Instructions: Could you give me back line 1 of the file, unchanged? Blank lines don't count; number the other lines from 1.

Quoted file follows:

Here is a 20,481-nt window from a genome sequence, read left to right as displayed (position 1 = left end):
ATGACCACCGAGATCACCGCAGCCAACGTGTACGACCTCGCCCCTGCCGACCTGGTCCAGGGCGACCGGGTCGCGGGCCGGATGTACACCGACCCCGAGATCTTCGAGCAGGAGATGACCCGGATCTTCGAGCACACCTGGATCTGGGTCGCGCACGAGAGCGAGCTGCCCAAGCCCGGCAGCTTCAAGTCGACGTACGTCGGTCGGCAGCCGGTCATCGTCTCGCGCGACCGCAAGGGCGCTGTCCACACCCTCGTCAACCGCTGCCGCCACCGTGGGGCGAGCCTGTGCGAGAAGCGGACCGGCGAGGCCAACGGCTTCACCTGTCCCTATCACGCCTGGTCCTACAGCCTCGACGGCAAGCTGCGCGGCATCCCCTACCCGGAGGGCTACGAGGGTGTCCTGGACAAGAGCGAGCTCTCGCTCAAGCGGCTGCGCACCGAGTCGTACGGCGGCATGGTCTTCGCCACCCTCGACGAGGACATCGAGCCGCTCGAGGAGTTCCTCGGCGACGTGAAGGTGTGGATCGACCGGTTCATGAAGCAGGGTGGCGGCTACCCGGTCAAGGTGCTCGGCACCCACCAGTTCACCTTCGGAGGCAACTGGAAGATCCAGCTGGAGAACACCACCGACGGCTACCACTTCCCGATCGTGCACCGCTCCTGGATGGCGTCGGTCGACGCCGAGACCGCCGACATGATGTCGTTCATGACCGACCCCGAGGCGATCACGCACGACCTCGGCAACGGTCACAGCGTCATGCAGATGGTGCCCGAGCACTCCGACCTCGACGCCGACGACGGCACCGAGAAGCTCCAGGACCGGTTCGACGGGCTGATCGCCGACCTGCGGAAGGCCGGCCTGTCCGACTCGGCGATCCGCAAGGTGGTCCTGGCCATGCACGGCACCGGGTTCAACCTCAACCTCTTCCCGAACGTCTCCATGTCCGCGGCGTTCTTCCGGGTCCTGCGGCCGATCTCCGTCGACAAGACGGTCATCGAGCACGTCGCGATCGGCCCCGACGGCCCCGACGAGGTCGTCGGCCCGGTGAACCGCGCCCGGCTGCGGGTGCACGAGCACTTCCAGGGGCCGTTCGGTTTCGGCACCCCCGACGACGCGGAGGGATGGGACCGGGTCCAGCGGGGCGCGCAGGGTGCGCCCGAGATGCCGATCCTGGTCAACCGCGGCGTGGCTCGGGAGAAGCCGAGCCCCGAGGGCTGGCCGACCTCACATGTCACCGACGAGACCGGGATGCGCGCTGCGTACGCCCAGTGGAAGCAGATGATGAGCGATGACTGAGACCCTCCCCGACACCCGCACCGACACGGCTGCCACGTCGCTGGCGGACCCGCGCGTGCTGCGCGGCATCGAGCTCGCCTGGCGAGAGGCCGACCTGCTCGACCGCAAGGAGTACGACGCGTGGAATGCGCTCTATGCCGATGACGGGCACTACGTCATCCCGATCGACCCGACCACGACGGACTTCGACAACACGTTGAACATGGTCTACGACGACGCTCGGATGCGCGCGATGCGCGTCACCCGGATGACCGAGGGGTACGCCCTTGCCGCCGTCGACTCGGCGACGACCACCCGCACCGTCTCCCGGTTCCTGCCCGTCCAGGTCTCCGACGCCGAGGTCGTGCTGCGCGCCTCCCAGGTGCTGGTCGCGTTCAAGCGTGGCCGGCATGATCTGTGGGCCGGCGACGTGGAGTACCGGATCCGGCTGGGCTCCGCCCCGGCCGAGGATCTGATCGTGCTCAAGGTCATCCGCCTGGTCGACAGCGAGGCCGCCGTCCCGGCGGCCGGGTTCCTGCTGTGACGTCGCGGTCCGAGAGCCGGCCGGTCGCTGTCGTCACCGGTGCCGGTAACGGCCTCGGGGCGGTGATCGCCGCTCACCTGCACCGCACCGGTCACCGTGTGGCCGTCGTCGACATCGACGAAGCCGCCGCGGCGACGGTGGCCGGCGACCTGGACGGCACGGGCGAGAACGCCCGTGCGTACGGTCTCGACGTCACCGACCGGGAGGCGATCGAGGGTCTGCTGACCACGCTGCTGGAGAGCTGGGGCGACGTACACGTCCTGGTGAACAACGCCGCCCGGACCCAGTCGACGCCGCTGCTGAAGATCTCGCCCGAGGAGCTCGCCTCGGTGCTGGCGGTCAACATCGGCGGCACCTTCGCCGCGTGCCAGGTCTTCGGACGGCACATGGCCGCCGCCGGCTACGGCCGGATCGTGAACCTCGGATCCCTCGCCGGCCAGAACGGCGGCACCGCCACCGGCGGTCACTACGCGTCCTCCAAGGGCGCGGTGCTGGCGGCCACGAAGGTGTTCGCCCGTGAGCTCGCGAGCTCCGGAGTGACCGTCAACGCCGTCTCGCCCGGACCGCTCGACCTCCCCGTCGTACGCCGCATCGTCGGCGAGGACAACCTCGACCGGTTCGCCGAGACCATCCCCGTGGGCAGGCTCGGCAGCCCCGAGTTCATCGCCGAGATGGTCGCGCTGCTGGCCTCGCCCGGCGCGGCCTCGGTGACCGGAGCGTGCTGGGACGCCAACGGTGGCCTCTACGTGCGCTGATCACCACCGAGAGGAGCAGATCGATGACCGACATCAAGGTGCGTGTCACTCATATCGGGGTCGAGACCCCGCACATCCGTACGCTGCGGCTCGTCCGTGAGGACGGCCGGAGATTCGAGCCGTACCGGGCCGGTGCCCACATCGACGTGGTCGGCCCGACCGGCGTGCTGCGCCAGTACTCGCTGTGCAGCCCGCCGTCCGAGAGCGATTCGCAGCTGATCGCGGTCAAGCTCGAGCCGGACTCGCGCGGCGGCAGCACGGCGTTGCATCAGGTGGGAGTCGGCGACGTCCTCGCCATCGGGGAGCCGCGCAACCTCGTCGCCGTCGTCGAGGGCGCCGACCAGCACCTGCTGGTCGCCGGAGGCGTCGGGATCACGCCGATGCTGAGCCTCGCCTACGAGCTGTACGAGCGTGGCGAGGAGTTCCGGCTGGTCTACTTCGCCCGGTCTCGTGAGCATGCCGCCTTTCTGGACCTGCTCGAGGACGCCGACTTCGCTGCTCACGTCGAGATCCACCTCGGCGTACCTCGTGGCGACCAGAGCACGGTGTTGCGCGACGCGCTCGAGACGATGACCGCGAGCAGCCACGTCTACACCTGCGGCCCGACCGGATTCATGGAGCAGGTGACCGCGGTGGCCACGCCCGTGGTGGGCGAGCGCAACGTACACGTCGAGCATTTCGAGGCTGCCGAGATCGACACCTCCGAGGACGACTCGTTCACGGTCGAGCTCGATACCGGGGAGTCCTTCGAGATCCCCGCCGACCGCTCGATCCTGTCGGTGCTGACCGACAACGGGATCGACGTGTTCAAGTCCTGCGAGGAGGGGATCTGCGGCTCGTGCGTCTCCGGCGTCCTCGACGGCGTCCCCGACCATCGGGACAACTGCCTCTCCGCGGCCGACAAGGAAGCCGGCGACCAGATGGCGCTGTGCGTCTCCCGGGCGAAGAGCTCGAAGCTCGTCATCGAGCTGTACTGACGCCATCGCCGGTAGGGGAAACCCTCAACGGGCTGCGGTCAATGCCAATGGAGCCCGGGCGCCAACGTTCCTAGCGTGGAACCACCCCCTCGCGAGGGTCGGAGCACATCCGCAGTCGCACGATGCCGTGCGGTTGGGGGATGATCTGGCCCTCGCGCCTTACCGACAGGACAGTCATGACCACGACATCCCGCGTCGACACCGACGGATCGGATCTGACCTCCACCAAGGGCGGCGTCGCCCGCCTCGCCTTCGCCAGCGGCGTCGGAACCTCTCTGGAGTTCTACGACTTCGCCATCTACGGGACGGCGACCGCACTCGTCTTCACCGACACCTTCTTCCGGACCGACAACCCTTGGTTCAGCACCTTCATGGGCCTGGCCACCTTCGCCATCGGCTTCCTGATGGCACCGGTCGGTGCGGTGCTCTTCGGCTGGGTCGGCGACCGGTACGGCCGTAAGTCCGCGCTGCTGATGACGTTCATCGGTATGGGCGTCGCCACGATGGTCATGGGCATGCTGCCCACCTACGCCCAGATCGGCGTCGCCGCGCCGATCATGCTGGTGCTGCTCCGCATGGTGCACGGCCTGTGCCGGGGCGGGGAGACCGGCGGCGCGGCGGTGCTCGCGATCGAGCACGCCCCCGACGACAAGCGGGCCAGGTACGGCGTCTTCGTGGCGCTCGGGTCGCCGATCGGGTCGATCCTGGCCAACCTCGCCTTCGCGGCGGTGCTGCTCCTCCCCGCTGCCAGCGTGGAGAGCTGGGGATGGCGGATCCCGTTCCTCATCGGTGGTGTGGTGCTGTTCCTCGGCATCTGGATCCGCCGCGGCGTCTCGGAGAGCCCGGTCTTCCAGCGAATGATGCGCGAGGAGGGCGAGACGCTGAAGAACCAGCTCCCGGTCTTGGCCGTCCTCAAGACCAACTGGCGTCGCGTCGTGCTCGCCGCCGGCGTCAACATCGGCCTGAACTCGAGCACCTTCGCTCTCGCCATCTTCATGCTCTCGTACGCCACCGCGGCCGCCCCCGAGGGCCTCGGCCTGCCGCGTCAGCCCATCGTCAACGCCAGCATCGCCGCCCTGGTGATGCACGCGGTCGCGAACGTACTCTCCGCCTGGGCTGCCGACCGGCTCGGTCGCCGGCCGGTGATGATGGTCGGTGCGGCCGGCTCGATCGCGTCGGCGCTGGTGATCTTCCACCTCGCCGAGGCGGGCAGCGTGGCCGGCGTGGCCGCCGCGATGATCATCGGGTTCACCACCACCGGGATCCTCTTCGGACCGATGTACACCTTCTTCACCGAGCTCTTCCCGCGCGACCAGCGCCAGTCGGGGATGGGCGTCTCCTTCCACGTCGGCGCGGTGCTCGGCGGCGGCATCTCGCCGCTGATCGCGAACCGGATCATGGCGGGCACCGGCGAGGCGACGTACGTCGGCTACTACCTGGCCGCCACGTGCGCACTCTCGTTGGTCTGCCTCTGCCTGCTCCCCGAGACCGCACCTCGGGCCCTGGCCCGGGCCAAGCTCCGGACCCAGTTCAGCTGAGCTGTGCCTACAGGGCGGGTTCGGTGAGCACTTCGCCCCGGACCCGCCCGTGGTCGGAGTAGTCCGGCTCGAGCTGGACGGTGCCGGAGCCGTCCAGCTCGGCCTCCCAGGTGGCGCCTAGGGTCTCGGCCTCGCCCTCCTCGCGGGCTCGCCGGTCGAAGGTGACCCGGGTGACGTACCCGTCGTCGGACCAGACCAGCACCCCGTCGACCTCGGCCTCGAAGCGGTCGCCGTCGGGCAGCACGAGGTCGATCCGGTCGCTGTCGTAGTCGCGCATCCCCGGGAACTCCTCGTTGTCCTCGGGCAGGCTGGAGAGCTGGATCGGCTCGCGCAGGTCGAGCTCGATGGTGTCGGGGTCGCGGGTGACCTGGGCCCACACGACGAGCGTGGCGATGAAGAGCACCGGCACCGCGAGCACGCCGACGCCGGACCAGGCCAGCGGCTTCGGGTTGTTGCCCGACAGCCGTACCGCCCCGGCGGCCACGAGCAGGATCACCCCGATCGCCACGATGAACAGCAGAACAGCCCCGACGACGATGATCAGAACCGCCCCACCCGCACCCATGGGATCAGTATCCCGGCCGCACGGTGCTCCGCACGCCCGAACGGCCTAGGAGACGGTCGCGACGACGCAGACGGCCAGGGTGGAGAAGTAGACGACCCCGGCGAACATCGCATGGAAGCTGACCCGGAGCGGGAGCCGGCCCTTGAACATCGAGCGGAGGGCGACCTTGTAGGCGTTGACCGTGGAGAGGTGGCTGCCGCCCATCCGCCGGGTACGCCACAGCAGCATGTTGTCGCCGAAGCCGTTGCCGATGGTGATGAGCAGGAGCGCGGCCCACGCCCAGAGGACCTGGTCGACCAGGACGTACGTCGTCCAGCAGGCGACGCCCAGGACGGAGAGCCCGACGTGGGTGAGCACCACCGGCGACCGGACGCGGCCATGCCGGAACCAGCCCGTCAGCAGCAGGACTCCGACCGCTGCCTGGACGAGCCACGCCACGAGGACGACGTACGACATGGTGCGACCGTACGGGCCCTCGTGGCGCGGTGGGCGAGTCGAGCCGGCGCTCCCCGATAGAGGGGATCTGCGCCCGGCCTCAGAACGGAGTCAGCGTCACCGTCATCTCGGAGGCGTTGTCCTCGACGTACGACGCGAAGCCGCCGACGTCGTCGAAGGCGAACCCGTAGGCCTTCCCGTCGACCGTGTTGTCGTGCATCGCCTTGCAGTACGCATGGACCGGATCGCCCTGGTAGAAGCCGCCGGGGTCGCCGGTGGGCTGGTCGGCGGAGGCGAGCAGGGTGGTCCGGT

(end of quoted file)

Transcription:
Here is a 20,481-nt window from a genome sequence, read left to right as displayed (position 1 = left end):